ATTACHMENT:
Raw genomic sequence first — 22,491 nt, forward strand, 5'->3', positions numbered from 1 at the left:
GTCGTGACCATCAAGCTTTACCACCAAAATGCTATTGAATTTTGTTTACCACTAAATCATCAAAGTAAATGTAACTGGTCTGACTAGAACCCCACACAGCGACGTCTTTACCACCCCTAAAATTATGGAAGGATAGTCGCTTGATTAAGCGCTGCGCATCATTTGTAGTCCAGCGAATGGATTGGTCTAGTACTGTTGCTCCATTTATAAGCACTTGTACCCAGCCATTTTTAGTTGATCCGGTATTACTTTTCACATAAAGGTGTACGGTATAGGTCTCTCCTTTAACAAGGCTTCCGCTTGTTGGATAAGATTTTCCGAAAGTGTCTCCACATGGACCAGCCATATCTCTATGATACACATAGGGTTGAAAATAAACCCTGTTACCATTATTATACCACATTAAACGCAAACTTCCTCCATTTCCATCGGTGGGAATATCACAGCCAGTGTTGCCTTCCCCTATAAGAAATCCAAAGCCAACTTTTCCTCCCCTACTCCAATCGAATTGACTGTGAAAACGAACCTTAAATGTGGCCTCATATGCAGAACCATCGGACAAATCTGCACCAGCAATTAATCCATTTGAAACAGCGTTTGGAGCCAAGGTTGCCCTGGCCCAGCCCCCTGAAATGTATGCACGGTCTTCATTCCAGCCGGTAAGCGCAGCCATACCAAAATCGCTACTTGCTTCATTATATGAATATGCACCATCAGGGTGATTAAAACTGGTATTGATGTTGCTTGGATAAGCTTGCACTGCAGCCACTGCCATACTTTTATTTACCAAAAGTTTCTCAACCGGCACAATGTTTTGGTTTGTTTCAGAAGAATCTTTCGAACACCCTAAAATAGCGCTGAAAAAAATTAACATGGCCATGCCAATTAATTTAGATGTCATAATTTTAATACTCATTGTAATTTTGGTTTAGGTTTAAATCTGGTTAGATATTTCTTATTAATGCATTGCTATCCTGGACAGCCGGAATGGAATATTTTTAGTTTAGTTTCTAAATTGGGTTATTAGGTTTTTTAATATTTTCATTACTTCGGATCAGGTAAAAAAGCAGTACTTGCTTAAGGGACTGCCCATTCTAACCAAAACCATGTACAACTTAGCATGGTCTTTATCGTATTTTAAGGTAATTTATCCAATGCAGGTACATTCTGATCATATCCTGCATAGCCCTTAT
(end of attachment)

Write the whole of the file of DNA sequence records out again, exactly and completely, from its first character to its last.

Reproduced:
Raw genomic sequence first — 22,491 nt, forward strand, 5'->3', positions numbered from 1 at the left:
GTCGTGACCATCAAGCTTTACCACCAAAATGCTATTGAATTTTGTTTACCACTAAATCATCAAAGTAAATGTAACTGGTCTGACTAGAACCCCACACAGCGACGTCTTTACCACCCCTAAAATTATGGAAGGATAGTCGCTTGATTAAGCGCTGCGCATCATTTGTAGTCCAGCGAATGGATTGGTCTAGTACTGTTGCTCCATTTATAAGCACTTGTACCCAGCCATTTTTAGTTGATCCGGTATTACTTTTCACATAAAGGTGTACGGTATAGGTCTCTCCTTTAACAAGGCTTCCGCTTGTTGGATAAGATTTTCCGAAAGTGTCTCCACATGGACCAGCCATATCTCTATGATACACATAGGGTTGAAAATAAACCCTGTTACCATTATTATACCACATTAAACGCAAACTTCCTCCATTTCCATCGGTGGGAATATCACAGCCAGTGTTGCCTTCCCCTATAAGAAATCCAAAGCCAACTTTTCCTCCCCTACTCCAATCGAATTGACTGTGAAAACGAACCTTAAATGTGGCCTCATATGCAGAACCATCGGACAAATCTGCACCAGCAATTAATCCATTTGAAACAGCGTTTGGAGCCAAGGTTGCCCTGGCCCAGCCCCCTGAAATGTATGCACGGTCTTCATTCCAGCCGGTAAGCGCAGCCATACCAAAATCGCTACTTGCTTCATTATATGAATATGCACCATCAGGGTGATTAAAACTGGTATTGATGTTGCTTGGATAAGCTTGCACTGCAGCCACTGCCATACTTTTATTTACCAAAAGTTTCTCAACCGGCACAATGTTTTGGTTTGTTTCAGAAGAATCTTTCGAACACCCTAAAATAGCGCTGAAAAAAATTAACATGGCCATGCCAATTAATTTAGATGTCATAATTTTAATACTCATTGTAATTTTGGTTTAGGTTTAAATCTGGTTAGATATTTCTTATTAATGCATTGCTATCCTGGACAGCCGGAATGGAATATTTTTAGTTTAGTTTCTAAATTGGGTTATTAGGTTTTTTAATATTTTCATTACTTCGGATCAGGTAAAAAAGCAGTACTTGCTTAAGGGACTGCCCATTCTAACCAAAACCATGTACAACTTAGCATGGTCTTTATCGTATTTTAAGGTAATTTATCCAATGCAGGTACATTCTGATCATATCCTGCATAGCCCTTAT